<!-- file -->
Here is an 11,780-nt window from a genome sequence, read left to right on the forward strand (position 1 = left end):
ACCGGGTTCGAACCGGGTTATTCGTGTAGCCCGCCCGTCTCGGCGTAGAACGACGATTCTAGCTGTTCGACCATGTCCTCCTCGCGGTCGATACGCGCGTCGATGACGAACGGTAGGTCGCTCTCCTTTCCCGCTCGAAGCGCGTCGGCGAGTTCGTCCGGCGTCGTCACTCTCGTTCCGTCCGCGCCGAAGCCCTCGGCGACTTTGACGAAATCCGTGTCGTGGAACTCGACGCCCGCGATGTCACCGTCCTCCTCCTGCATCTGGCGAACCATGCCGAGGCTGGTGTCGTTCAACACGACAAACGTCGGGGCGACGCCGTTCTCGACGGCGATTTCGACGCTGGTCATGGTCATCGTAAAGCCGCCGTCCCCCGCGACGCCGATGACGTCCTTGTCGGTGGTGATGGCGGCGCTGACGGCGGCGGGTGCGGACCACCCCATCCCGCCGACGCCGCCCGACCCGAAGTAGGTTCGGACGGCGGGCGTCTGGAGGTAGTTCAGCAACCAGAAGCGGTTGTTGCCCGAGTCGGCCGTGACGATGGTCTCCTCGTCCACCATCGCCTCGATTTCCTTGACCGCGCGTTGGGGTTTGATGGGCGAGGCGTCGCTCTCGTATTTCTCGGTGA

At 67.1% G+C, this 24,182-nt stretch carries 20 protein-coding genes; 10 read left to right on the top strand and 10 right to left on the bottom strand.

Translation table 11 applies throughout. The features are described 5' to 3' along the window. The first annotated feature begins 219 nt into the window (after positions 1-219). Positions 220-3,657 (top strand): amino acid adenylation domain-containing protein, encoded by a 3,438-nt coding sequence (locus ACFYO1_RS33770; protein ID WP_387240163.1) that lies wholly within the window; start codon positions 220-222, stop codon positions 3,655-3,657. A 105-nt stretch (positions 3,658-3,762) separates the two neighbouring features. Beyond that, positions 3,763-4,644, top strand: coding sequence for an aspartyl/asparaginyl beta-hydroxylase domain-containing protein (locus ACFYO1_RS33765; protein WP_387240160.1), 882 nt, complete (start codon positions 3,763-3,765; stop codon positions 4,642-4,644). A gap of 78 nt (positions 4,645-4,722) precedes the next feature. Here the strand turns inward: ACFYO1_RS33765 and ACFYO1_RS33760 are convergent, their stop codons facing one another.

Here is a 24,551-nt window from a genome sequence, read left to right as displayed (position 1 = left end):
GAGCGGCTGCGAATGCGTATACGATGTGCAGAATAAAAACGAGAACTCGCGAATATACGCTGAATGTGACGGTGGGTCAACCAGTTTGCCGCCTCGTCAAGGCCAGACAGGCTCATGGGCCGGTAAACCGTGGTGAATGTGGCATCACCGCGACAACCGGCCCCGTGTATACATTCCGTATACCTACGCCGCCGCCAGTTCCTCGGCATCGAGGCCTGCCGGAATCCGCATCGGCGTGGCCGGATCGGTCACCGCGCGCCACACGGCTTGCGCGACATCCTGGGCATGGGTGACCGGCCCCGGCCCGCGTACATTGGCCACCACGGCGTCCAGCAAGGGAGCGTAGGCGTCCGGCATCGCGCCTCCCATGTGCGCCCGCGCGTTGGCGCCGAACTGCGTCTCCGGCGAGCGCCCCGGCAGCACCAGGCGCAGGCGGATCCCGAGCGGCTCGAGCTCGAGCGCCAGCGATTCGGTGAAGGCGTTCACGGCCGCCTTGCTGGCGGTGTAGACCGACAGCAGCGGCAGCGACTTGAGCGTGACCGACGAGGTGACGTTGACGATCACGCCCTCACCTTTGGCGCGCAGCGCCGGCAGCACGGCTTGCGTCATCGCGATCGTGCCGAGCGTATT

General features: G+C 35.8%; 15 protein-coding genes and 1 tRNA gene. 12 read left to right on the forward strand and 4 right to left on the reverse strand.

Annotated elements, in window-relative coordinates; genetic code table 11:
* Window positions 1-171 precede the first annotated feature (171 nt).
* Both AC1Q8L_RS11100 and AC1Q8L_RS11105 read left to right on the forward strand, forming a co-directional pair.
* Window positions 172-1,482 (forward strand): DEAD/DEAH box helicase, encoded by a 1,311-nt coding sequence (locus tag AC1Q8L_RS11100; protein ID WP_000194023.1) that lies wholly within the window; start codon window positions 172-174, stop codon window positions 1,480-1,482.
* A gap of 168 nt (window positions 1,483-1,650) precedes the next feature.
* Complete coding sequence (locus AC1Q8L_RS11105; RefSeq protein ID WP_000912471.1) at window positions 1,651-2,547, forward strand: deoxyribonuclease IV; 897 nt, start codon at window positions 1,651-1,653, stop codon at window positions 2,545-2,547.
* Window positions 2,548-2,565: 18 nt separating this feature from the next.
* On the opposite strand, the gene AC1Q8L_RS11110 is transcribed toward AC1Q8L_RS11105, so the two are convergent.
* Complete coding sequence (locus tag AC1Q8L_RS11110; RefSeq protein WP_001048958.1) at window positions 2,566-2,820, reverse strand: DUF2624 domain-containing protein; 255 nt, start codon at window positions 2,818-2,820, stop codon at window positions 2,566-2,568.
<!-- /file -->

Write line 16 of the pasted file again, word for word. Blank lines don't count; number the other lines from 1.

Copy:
* Complete coding sequence (locus tag AC1Q8L_RS11110; RefSeq protein WP_001048958.1) at window positions 2,566-2,820, reverse strand: DUF2624 domain-containing protein; 255 nt, start codon at window positions 2,818-2,820, stop codon at window positions 2,566-2,568.